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Case Study: The Value of Communication at Tiffany & Co.

  • By Staff Writers
  • Published: 3/15/2016
The following article was excerpted from the CTC Guide, Global Interconnectivity: Communications in a Global Treasury. DOWNLOAD

globalcommA geographically diverse company with operations across approximately 30 countries, Tiffany & Co. is constantly adding new locations in new regions. Therefore, effective communication is essential.

“The foundational step is to standardize processes and then regularly socialize practices. The result is that everyone is informed as to what they need to do, what they are not allowed to do, and also who to go to for advice and approvals,” explained Mike Connolly, CTP, vice president, treasurer at Tiffany and a former AFP Chairman. “Our policies, procedures and delineation of authorities are all designed to make it clear who is responsible and accountable for each activity. For the basics, ‘keep simple things simple’. Then, when something unanticipated develops, energies are more available and the communication path is already familiar.”

As the treasurer for a multinational corporation, Connolly is acutely aware that it is very easy for communications to be misinterpreted through language and cultural differences. “As we correspond with our international colleagues about treasury, we never take for granted that everyone understands our message. As with any organization, defining internal terminologies and abbreviations is vital to attaining a common understanding,” he explained.

The company’s video conferencing platform is a key tool in achieving this understanding. Connolly believes that having a constructive, two-way discussion on complex matters is critical to the success of any initiative. “We have to listen carefully to our colleagues to make sure they understand us and, just as importantly, their points are heard by us. In a video conference, we see their reactions and can encourage participation and discussion,” he said. Another benefit of a virtual meeting place is that it strengthens relationships for the treasury team in the U.S. with their colleagues around the world.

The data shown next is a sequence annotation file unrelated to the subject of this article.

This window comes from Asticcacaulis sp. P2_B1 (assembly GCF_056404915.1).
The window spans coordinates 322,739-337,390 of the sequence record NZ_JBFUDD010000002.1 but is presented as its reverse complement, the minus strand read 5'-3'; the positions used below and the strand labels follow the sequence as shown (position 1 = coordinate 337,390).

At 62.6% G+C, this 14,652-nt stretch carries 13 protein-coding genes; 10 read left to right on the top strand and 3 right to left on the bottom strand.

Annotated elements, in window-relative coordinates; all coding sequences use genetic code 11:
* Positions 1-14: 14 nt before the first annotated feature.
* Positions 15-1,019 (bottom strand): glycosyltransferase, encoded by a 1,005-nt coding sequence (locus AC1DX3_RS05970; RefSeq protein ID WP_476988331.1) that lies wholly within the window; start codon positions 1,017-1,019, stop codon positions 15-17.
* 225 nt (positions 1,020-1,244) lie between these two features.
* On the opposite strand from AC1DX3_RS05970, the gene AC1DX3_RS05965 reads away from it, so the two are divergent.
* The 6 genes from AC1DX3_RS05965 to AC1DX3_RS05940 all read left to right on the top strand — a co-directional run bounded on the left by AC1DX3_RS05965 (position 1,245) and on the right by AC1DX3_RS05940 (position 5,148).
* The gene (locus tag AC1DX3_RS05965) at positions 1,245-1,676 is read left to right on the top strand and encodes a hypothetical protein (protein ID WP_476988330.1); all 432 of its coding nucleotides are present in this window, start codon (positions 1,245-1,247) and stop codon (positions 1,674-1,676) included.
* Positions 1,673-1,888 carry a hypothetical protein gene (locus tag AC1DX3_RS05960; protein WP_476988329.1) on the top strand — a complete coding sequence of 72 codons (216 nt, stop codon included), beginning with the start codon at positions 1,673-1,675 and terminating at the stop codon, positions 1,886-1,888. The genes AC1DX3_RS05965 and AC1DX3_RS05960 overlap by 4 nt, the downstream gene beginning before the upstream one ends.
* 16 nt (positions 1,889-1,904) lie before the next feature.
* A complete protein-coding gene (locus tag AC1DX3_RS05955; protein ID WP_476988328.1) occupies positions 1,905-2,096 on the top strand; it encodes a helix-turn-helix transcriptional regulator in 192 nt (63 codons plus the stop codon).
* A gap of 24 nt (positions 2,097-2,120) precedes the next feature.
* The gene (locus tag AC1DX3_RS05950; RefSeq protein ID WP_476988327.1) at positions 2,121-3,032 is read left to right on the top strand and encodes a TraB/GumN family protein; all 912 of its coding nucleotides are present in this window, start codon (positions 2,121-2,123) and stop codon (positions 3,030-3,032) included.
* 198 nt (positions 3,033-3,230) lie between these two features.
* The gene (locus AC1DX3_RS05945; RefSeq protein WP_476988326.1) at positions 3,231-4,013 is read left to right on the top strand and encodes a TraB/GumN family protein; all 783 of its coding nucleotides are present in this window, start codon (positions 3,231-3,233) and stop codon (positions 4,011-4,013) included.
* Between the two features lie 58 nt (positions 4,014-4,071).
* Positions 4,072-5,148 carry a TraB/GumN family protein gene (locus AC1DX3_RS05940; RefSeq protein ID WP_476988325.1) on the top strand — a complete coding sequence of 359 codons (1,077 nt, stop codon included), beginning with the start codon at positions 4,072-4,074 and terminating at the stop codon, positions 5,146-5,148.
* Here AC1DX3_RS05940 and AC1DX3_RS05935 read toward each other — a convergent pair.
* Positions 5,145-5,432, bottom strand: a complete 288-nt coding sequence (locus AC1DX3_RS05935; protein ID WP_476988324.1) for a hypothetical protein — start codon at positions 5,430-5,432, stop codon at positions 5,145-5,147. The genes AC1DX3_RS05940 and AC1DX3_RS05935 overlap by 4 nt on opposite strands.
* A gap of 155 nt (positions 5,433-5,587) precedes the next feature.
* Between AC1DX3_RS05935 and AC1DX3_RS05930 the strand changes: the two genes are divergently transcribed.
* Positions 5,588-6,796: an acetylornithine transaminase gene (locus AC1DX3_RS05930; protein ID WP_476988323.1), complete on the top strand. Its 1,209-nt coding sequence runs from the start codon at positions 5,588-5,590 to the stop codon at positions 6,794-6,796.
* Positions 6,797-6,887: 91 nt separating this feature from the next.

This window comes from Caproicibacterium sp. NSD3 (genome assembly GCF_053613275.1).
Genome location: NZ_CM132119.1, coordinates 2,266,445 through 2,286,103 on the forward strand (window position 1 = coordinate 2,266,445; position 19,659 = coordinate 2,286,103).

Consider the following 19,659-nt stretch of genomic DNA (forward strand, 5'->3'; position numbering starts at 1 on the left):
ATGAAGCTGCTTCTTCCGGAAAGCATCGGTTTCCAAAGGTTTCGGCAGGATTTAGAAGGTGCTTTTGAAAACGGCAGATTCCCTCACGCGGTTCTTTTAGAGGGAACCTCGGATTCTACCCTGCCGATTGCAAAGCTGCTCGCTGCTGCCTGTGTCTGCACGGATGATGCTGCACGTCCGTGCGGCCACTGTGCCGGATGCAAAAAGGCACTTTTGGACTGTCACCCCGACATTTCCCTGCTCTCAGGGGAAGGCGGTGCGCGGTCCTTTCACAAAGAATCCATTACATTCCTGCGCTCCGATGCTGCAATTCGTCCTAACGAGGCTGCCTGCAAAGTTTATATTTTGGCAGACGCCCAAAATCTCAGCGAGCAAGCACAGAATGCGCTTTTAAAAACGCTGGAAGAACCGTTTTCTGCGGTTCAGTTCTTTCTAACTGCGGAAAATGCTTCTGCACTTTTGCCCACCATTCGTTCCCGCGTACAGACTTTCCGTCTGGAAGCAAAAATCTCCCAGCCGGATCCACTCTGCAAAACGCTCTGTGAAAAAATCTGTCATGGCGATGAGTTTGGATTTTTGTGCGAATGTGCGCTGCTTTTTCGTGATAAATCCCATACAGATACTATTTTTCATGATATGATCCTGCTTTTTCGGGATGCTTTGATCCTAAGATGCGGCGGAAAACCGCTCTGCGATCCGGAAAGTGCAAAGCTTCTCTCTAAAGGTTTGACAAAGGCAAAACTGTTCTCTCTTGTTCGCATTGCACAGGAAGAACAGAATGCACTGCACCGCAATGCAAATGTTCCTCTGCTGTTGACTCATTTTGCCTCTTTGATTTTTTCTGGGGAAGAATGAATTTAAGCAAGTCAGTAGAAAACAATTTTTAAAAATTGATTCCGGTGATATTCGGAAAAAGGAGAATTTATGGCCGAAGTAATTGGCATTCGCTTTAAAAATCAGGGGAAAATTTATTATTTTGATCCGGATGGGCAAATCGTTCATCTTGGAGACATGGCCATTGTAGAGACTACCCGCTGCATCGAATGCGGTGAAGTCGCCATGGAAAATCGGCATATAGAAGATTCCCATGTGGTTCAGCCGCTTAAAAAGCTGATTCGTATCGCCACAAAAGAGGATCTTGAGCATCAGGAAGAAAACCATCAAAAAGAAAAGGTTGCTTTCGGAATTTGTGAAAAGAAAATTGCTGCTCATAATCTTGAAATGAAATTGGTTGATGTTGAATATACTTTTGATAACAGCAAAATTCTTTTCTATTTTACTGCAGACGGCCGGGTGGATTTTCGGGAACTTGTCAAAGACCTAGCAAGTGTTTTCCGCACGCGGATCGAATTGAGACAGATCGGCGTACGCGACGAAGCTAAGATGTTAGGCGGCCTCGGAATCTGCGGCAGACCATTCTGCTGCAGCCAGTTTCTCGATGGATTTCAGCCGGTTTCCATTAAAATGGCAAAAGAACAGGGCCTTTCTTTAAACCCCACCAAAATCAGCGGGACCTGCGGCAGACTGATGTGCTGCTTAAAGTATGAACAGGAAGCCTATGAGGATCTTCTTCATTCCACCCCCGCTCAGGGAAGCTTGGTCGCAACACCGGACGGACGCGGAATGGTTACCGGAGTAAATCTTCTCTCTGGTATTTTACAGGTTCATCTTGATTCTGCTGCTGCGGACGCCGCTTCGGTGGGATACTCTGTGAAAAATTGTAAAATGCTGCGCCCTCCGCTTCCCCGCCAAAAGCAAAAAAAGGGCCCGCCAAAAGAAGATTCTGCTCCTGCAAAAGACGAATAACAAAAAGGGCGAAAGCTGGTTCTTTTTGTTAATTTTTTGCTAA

For Connolly, this building of relationships is important as it leads to deeper communication on treasury matters. “As we become more familiar with each other, we can have collaborative discourse on the objectives of treasury, risk and cash management,” he said. “For example, we get into how to identify and control currency exposures, or we can address a possible liquidity need before it becomes a problem. The valuable outcome is that we have real-time impactful dialogue on local issues and, together, we develop the strategies to manage them.”

For more information on this topic download the latest CTC Guide in a Series on Global Interconnectivity, Communications in a Global Treasury.

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